Less Post-Partum Depression Among Married Women, Study Finds
Women who are married suffer less partner abuse, substance abuse or post-partum depression around the time of pregnancy than women who are cohabitating or do not have a partner, a new study has found. (via ScienceDaily)
Wednesday, January 11th, 2012
New Sex Education Standards Released
Young elementary school students should use the proper names for body parts and, by the end of fifth grade, know that sexual orientation is “the romantic attraction of an individual to someone of the same gender or a different gender,” according to new sexual education guidelines released Monday by a coalition of health and education groups.
Most Toddler Vaccines Not Linked to Blood Disease
Although the MMR vaccine has been linked to a heightened risk of a rare blood disorder, other childhood vaccines do not appear to be, researchers reported Monday.
Mom’s Dying Wish: Breast Milk for Her Baby. How Nursing Moms Teamed Up to Provide It
Renee Noble, 42, gave birth to baby Violet on Nov. 17; she died on Dec. 15. In that shared span of one month, Noble, a mother of five from Chatham, N.Y., made a wish: that Violet be nourished by breast milk.
Breastfeeding Mom Takes on Facebook Nudity Policy
Facebook and breastfeeding activists are engaged in a battle over the posting of photographs that show mothers feeding their babies.
School Puts Troubled Kids in ‘Scream Room’
Parents, many of whom have children at Farm Hill Elementary School in Middletown, Conn., are outraged about the way the school is dealing with misbehaving students.
Wednesday, August 10th, 2011
New York City Will Mandate Sex Education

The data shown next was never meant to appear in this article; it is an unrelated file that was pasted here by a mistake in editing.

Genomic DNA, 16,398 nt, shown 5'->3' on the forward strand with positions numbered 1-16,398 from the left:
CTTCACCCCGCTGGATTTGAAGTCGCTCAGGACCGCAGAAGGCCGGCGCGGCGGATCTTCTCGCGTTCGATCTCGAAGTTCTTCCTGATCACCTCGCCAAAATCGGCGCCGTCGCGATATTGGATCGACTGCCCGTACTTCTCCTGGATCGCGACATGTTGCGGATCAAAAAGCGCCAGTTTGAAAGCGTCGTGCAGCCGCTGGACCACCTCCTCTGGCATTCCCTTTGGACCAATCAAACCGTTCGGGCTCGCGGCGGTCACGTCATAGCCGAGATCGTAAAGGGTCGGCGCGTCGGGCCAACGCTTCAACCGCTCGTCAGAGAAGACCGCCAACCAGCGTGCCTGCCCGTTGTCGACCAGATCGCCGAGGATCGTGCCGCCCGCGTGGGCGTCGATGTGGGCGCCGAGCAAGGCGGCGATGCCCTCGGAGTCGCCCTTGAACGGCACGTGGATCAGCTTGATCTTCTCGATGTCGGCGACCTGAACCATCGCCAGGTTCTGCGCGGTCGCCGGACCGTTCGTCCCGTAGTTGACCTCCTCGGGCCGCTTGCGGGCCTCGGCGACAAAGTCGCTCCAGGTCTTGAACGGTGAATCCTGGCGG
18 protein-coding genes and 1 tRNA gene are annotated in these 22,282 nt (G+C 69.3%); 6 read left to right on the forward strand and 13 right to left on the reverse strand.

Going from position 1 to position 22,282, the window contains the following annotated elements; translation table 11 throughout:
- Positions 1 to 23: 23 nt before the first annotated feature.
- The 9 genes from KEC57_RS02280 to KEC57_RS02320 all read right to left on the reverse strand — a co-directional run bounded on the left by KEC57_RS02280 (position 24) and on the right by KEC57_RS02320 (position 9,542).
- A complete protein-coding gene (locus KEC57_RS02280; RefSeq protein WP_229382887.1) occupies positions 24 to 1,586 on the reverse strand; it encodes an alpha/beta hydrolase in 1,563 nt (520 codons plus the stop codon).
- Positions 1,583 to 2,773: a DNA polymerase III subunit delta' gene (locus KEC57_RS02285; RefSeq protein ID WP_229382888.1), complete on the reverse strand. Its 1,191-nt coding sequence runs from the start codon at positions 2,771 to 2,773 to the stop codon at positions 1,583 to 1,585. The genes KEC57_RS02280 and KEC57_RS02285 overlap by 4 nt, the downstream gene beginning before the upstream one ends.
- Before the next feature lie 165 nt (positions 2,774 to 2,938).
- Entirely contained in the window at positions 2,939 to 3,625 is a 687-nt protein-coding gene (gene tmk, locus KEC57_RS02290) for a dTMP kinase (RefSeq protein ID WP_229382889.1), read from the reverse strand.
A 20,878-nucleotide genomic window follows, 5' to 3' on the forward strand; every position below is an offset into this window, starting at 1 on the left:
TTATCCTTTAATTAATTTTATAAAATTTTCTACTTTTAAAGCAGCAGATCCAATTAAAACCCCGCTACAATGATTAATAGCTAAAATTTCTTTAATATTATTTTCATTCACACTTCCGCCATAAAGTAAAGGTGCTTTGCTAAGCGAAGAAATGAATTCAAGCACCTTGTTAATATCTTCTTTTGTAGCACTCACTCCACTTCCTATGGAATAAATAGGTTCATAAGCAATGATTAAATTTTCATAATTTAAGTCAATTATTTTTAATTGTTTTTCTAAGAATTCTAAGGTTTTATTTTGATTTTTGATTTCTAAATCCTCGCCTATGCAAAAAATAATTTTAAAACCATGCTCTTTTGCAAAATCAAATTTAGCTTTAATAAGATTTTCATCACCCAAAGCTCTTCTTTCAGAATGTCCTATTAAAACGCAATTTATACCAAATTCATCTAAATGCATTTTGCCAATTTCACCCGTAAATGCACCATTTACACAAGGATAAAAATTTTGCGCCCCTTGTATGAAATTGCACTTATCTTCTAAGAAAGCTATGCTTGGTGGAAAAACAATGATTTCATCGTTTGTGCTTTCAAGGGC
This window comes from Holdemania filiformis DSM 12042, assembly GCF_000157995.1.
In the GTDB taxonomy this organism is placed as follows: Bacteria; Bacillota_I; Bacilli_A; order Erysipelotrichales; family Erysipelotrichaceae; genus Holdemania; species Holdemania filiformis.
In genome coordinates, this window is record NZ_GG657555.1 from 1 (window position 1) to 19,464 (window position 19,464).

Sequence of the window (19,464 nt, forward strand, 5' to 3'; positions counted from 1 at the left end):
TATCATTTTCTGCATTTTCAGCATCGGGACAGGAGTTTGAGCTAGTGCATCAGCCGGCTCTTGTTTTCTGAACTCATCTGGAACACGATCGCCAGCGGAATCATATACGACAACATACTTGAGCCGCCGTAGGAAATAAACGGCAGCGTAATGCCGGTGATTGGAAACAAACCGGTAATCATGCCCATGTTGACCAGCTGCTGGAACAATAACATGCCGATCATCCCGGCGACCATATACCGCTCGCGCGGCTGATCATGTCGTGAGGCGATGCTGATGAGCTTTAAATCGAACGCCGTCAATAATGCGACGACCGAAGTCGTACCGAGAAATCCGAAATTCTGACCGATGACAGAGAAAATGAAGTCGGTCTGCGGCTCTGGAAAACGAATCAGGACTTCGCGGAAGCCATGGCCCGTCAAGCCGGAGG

For the first time in nearly two decades, students in New York City’s public middle and high schools will be required to take sex-education classes beginning this school year, using a curriculum that includes lessons on how to use a condom and the appropriate age for sexual activity.
Test Can Tell Fetal Sex at 7 Weeks, Study Says
A simple blood test that can determine a baby’s sex as early as seven weeks into pregnancy is highly accurate if used correctly, a finding that experts say is likely to lead to more widespread use by parents concerned about gender-linked diseases, those who are merely curious and people considering the more ethically controversial step of selecting the sex of their children.
Lying is part of child’s development, study confirms
A Canadian study says children who lie are really just developing their intelligence.
New baby, fat pet? Why pets get pudgy after baby arrives
A new — albeit unscientific — study from pet supplement company Flexcin International shows that pet obesity grows in households with a new baby.
Nation of adults who will write like children?
Most states don’t require children to learn cursive writing anymore. Some 46 states have adopted the Common Core Standards, a set of educational guidelines that do not require cursive writing as part of a school’s curriculum.
10-Year-Old Model’s Mom Defends Racy Vogue Pictures of Daughter
The mother of a 10-year-old fashion model whose racy photo shoot in French Vogue reignited the debate about the sexualization of young girls has apparently defended her daughter’s work.